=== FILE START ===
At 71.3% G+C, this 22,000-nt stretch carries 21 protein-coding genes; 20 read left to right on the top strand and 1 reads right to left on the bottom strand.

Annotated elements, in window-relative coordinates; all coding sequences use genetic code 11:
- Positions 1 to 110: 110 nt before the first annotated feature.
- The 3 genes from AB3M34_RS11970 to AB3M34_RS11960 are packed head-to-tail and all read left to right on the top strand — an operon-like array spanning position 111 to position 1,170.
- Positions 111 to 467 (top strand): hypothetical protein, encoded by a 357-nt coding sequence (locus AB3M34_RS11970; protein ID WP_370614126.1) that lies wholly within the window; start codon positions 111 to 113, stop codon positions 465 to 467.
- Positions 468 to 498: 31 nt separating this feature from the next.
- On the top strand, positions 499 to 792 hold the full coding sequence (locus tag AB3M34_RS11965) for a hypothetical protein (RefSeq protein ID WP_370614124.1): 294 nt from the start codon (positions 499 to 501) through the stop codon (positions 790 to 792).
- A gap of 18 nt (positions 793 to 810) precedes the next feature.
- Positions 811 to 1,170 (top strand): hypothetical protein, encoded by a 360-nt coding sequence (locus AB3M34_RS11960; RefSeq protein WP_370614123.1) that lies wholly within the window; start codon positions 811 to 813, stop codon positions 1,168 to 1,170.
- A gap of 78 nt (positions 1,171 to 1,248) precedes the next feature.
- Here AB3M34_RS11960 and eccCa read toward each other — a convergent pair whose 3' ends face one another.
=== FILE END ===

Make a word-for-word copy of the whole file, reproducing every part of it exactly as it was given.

At 71.3% G+C, this 22,000-nt stretch carries 21 protein-coding genes; 20 read left to right on the top strand and 1 reads right to left on the bottom strand.

Annotated elements, in window-relative coordinates; all coding sequences use genetic code 11:
- Positions 1 to 110: 110 nt before the first annotated feature.
- The 3 genes from AB3M34_RS11970 to AB3M34_RS11960 are packed head-to-tail and all read left to right on the top strand — an operon-like array spanning position 111 to position 1,170.
- Positions 111 to 467 (top strand): hypothetical protein, encoded by a 357-nt coding sequence (locus AB3M34_RS11970; protein ID WP_370614126.1) that lies wholly within the window; start codon positions 111 to 113, stop codon positions 465 to 467.
- Positions 468 to 498: 31 nt separating this feature from the next.
- On the top strand, positions 499 to 792 hold the full coding sequence (locus tag AB3M34_RS11965) for a hypothetical protein (RefSeq protein ID WP_370614124.1): 294 nt from the start codon (positions 499 to 501) through the stop codon (positions 790 to 792).
- A gap of 18 nt (positions 793 to 810) precedes the next feature.
- Positions 811 to 1,170 (top strand): hypothetical protein, encoded by a 360-nt coding sequence (locus AB3M34_RS11960; RefSeq protein WP_370614123.1) that lies wholly within the window; start codon positions 811 to 813, stop codon positions 1,168 to 1,170.
- A gap of 78 nt (positions 1,171 to 1,248) precedes the next feature.
- Here AB3M34_RS11960 and eccCa read toward each other — a convergent pair whose 3' ends face one another.